SEAT Altea

Promising your newest model reinvents the car market is a brave move indeed - and that's exactly what SEAT has done by calling its Altea the world's first Multi Sports Vehicle, or MSV for short. But does this concept ring true across the range? We drove the new base model, the 1.6-litre petrol, to find out.

Balancing the demands of families and driving enthusiasts is a difficult skill, and none more so in a 1.6-litre entry-level model. SEAT has made a decent attempt, but ultimately the Altea leans more towards sports car than MPV. Time will tell if that will satisfy in such a competitive arena.

Promising your newest model reinvents the car market is a brave move indeed - and that's exactly what SEAT has done by calling its Altea the world's first Multi Sports Vehicle, or MSV for short. But does this concept ring true across the range? We drove the new base model, the 1.6-litre petrol, to find out.

The Spanish maker claims its newcomer combines the practicality of a people carrier with the driving excitement of a hot hatch. And even in entry-level guise, the Altea's striking looks go some way towards fulfilling the brief. Although the SEAT boasts the height of a mini-MPV, it has the silhouette of much sportier machines, with a ratio of two-thirds bodywork to one-third glass.

Inside, the high-set driving position provides excellent visibility. But the interior can't match MPV rivals such as Renault's Scenic for flexibility - although there are more than 30 cubbies. Boot capacity is 409 litres, but fold the rear seats and it rises to only 1,320 litres - not the biggest in class. There may be a clever underfloor storage area, but this emphasises that practicality has been compromised in the bid for sportiness.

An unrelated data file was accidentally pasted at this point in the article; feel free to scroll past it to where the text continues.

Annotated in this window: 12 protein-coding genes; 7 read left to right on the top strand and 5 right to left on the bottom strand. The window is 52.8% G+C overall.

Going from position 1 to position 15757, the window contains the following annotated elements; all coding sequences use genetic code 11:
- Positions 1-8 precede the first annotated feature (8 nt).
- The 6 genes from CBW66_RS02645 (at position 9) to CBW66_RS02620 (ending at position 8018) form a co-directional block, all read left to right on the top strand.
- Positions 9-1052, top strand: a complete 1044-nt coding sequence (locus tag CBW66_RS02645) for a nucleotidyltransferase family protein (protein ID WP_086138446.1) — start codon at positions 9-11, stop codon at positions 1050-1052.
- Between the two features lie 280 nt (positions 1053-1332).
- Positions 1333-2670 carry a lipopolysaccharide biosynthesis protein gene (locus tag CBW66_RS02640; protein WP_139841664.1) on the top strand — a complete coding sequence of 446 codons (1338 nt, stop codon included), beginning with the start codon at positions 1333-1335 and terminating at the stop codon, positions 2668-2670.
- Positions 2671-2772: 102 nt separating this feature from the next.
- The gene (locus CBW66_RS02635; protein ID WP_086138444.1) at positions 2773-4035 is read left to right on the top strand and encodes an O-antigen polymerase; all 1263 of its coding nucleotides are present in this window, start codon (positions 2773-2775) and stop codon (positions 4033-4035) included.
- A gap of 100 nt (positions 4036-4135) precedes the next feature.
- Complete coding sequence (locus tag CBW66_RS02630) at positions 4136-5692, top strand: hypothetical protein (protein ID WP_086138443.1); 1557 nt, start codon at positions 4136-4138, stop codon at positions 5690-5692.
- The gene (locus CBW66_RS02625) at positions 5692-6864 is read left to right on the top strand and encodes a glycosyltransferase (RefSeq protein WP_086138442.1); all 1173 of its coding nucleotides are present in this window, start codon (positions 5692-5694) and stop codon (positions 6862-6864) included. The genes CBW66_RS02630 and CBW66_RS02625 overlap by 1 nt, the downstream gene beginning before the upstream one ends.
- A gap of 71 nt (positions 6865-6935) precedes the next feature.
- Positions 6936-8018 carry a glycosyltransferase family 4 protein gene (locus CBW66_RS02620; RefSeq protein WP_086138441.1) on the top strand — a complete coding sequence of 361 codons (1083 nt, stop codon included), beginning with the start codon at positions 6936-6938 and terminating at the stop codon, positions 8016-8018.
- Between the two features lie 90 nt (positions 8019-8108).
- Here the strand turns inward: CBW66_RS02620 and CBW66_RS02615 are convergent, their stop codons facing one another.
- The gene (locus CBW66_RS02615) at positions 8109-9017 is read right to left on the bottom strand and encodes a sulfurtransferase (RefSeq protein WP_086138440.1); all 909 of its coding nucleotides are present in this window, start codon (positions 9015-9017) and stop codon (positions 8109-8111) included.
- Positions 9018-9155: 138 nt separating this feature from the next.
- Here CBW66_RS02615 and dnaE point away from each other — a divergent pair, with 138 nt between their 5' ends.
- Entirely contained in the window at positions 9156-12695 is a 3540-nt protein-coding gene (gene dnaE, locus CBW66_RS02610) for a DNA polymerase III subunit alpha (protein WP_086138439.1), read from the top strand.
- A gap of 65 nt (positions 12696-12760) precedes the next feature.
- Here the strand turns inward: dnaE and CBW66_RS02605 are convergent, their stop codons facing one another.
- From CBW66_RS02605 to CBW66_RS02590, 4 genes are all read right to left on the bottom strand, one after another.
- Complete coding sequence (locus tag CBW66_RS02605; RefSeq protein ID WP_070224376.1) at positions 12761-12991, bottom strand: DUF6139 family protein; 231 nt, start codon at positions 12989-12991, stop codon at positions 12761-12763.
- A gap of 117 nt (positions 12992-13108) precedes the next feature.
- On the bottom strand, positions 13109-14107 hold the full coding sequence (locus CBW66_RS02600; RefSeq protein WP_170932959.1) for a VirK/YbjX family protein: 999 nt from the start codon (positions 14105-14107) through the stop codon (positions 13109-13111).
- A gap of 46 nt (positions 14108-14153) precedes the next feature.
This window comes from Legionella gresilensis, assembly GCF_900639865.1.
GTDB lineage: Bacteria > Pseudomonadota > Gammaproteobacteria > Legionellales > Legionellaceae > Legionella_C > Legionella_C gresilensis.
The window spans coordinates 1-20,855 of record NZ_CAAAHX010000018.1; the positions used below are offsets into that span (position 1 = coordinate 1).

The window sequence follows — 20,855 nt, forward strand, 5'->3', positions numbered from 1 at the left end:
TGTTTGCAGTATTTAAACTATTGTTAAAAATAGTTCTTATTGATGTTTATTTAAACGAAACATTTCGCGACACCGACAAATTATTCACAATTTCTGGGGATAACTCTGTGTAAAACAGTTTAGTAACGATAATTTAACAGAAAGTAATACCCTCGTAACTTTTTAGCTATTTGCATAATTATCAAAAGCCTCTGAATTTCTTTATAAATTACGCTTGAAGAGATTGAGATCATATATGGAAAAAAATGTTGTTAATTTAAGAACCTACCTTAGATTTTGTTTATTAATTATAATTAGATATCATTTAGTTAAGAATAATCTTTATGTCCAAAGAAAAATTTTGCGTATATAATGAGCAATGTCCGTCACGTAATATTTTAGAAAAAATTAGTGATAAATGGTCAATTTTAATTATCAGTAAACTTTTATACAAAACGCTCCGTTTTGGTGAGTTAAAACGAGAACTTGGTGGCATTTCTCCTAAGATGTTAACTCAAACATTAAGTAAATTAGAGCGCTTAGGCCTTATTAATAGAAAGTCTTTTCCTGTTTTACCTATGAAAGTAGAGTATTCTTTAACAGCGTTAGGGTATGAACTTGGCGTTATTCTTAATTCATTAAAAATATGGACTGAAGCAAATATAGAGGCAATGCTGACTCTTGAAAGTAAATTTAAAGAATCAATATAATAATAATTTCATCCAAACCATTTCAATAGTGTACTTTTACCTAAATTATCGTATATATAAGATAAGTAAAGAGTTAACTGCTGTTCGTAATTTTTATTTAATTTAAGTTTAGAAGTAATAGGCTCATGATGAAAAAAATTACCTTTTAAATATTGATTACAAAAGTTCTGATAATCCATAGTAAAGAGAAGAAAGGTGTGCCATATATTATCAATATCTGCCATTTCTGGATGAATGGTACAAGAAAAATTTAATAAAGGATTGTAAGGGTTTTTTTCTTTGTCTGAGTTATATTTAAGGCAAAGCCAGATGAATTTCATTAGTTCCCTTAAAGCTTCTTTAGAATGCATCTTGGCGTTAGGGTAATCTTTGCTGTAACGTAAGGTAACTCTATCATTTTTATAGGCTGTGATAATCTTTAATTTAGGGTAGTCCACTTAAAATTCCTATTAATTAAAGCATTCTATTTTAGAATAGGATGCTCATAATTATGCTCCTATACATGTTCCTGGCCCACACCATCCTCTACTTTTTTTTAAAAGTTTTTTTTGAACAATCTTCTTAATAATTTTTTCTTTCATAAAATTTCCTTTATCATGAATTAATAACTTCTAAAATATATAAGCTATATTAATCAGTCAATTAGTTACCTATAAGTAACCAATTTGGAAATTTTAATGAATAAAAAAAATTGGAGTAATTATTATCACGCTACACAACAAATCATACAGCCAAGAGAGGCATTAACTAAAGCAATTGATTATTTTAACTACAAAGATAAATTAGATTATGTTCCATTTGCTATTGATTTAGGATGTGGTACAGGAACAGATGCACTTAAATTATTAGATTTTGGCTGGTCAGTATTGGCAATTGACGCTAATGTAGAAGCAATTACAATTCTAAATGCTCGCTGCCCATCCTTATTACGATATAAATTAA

Still, on the open road, keen drivers will be grateful for this. Unlike a lot of tall cars, the Altea doesn't lean too much in corners, and it's aided by SEAT's Agile Chassis Concept, developed for the Leon Cupra R. More commonly known as dynamic steering response, this adapts to the road and driving conditions, and is further evidence that SEAT is aiming the Altea at those seeking a sporty ride.

The entry-level engine offers 98bhp, and is mated to a five-speed manual box. Its smooth gearshifts make town driving painless, while the SEAT excels on the motorway, too. At 70mph, there is still plenty of acceleration available.

But while the 1.6 Altea is smooth, comfortable, well equipped and competitively priced, it doesn't quite fulfil the task of being a cross between a driver's car and an MPV. It has more to offer those attracted by its sportiness than its practicality - although that should be enough to appeal to the 5,000 buyers SEAT is looking for.

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